Specifically, in page before routing telecommunication systems, before an incoming call is routed to a particular mobile subscriber, the interrogation, home and visiting exchanges engage in a paging process to locate the mobile station and establish a voice channel. Once a voice channel is seized, the mobile station remains connected to the voice channel while the incoming call is routed. This call routing process typically takes several seconds to complete. The call completion time period may be shortened to less than one second if the G-MSC and V-MSC are either very close or the mobile station is quickly located. In a worst case scenario, the voice channel may be engaged for a preset maximum time period allowed by the system, such as 31 seconds.
In cases where the call is dropped by the calling party or access is denied before routing is complete, the voice channel remains engaged, thereby unnecessarily occupying the resources of the communications network. This nonproductive drain on the system leads to decreased availability of resources for other users, thereby increasing the operation costs of the telecommunication system.
Additionally, subscriber confusion and dissatisfaction may result if the called subscriber attempts to place a call while the called mobile station remains held on the voice channel. At that point, the called subscriber has not received any indication that an incoming call connection is being attempted. Instead, upon activating the mobile station, the subscriber cannot originate a call until the voice channel is released. If the incoming call is not to be delivered, however, the voice channel and related resources are needlessly occupied.
Therefore, it would be a distinct advantage within the telecommunications industry to have an improved resources allocation system which either stops the mobile station paging process or releases the seized voice channel once it is determined that the call is not to be completed. The system and method of the present invention provide such a solution.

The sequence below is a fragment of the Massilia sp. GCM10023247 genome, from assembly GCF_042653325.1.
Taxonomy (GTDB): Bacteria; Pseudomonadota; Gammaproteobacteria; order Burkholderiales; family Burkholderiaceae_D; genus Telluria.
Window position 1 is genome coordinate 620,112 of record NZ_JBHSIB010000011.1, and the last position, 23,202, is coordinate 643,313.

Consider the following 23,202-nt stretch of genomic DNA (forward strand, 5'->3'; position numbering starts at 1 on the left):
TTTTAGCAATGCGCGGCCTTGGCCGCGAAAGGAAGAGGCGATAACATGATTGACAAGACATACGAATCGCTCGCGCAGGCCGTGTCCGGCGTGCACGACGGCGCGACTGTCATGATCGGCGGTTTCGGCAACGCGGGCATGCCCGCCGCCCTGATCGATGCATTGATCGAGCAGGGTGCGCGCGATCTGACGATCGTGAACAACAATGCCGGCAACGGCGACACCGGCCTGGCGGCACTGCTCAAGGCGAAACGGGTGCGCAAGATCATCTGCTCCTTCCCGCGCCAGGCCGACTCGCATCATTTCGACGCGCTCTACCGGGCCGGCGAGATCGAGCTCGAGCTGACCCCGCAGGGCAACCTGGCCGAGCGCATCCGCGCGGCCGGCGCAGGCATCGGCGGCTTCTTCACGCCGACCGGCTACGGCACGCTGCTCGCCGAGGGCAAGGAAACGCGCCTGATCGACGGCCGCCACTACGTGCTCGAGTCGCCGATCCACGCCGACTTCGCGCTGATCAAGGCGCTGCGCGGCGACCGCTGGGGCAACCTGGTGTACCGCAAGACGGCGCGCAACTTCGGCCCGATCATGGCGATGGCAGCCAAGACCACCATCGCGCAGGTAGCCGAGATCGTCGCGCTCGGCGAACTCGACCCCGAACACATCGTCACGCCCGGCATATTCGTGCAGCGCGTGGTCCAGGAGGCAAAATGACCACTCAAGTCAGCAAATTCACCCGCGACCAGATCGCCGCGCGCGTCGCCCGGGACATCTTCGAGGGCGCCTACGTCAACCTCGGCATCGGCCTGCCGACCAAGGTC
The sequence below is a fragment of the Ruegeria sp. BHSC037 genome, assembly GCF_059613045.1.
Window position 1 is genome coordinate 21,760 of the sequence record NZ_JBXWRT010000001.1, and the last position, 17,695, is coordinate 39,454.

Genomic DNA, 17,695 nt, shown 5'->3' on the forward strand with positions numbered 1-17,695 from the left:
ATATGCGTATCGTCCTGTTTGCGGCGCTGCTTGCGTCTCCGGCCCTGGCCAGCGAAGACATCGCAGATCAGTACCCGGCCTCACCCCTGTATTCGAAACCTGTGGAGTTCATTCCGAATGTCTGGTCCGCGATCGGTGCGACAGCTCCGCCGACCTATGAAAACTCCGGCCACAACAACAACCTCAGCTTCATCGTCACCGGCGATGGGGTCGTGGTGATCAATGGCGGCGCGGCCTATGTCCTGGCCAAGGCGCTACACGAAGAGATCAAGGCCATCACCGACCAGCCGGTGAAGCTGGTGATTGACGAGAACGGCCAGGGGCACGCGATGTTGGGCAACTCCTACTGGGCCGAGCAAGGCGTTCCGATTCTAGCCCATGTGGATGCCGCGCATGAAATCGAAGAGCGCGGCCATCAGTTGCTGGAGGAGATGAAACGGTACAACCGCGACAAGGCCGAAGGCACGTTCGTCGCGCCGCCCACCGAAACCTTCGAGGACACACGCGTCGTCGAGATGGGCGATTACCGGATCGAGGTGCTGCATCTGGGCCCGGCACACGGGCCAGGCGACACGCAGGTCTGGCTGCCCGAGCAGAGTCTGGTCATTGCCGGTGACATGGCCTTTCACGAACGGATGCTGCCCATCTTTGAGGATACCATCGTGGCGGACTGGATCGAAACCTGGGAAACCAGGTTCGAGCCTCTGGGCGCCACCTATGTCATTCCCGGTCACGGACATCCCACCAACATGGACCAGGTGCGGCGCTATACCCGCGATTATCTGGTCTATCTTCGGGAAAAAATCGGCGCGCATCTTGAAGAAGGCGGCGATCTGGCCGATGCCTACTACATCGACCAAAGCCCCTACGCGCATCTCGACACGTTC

In mobile telecommunication systems utilizing page before routing methodology, a mobile station is paged, and a voice channel is established, prior to routing of an incoming call. In one aspect of the present invention, a system and method are provided for prompt release of the seized voice channel once the system determines that the call will not be completed.
In another aspect of the present invention, a release resources message is initiated and sent to a visiting mobile switching center by any modular communication center on a mobile network which determines that the incoming call will not be completed.
In another aspect of the present invention, a mobile telecommunications system having a call originating system and a visiting system is provided wherein a gateway mobile switching center of the originating system sends a release resources message to a visiting mobile switching center of a visiting system if the incoming call is dropped before call setup is completed.
In another aspect of the present invention, a mobile telecommunications system is provided wherein a gateway mobile switching center sends a release resources message to a visiting mobile switching center before paging of a called subscriber's mobile station is completed if the incoming call is dropped by the calling party or otherwise denied access before call setup is completed.
In still another aspect, the present invention provides a release resources message to the visiting mobile switching center if an analysis of the called mobile subscriber's profile in the home location register requires the system to deny access to the call.
The invention will be better understood and its further objects and advantages will become more apparent to those skilled in the art by reference to the following drawings, in conjunction with the accompanying specification, in which:
FIG. 1 (Prior Art) is a message flow diagram of an existing routing system illustrating the messages sent and received during mobile station paging and call routing in automatic roaming systems;
FIG. 2 (Prior Art) is a message flow diagram of the existing routing system shown in FIG. 1, further illustrating the messages sent and received when the originating call is dropped by a calling party prior to completing the call setup;